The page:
Common descent is the claim that all organisms currently living have descended from one or a few original ancestors through a process Darwin called "descent with modification." According to this idea, not only humans and apes share an ancestor, but so do humans, clams, and fungi. Common descent is a hallowed dogma among today's evolution proponents, held with quasi-religious fervor.
C.S. Lewis clearly believed that Christians can accept evolution as common descent without doing violence to their faith. This is what Lewis was getting at when he wrote to evolution critic Bernard Acworth, "I believe that Christianity can still be believed, even if evolution is true."18 In Lewis's view, whether God used common descent to create the first human beings was irrelevant to the truth of Christianity. As he wrote to one correspondent late in his life, "I don't mind whether God made man out of earth or whether 'earth' merely means 'previous millennia of ancestral organisms.' If the fossils make it probable that man's physical ancestors 'evolved,' no matter."19
In The Problem of Pain (1940), Lewis even offers a possible evolutionary account of the development of human beings, although he makes clear he is offering speculation, not history: "[I]f it is legitimate to guess," he writes, "I offer the following picture -- a 'myth' in the Socratic sense," which he defines as "a not unlikely tale," or "an account of what may have been the historical fact" (emphasis in the original). Lewis then suggests that "[f]or long centuries God perfected the animal form which was to become the vehicle of humanity and the image of himself... The creature may have existed for ages... before it became man."20 Elsewhere, Lewis seemed smitten by the idea of embryonic recapitulation, the discredited evolutionary idea that human beings replay the history of their evolution from lower animals in their womb. And in a letter to his friend Anglican nun Sister Penelope in 1952, he mentioned his previous speculation that the first human being was descended from "two anthropoids."21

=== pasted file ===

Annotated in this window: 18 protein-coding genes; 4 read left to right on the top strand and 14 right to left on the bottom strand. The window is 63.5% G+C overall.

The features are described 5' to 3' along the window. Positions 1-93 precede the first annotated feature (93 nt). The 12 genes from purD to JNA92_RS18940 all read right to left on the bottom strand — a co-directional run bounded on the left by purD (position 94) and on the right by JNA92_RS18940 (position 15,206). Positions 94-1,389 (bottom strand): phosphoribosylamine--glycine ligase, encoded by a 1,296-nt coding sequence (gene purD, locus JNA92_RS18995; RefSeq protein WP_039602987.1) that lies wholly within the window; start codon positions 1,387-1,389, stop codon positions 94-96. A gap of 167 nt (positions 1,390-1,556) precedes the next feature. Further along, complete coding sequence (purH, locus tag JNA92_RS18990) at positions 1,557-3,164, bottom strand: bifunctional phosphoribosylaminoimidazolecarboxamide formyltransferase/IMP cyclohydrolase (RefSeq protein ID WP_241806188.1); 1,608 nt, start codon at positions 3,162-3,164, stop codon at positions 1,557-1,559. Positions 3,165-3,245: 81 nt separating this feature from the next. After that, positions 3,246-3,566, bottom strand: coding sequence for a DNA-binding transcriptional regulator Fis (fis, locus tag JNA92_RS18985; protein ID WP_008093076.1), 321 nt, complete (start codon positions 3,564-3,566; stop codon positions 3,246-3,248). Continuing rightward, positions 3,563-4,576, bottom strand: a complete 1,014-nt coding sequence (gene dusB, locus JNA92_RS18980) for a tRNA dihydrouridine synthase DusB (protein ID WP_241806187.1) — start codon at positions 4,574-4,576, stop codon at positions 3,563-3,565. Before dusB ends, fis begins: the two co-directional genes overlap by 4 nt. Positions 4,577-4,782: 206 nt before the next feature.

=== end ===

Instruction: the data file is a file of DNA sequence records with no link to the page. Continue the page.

Nevertheless, Lewis did not exactly go out of his way to champion the animal ancestry of humans. When pressed on the subject by evolution critic Bernard Acworth in the 1940s, Lewis backpedaled, replying that his "belief that Men in general have immortal & rational souls does not oblige or qualify me to hold a theory of their pre-human organic history -- if they have one."22 A few years later, Lewis relished the exposure of "Piltdown Man" as a hoax. Originally touted as evidence for the long-sought "missing link" between apes and humans, the Piltdown Man's skull was discovered in the 1950s to be a fake forged from the skull of a modern human, the jawbone of an orangutan, and the teeth of a chimpanzee.23 Lewis wrote to Bernard Acworth that although he didn't think the scandal should be exploited, "I can't help sharing a sort of glee with you about the explosion of poor old Piltdown... one inevitably feels what fun it wd. be if this were only the beginning of a landslide."24 He wrote another correspondent, "The detection of the Piltdown forgery was fun, wasn't it?"25 Interestingly, four years before the definitive exposure of Piltdown as a fraud, Lewis had already published a poem that labeled the fossil the "fake from Piltdown."26> His final Narnian story, meanwhile, completed a few months after the Piltdown scandal hit the headlines, features as the villain an ape who insists he is really a human being -- perhaps Lewis's whimsical commentary on "poor old Piltdown."27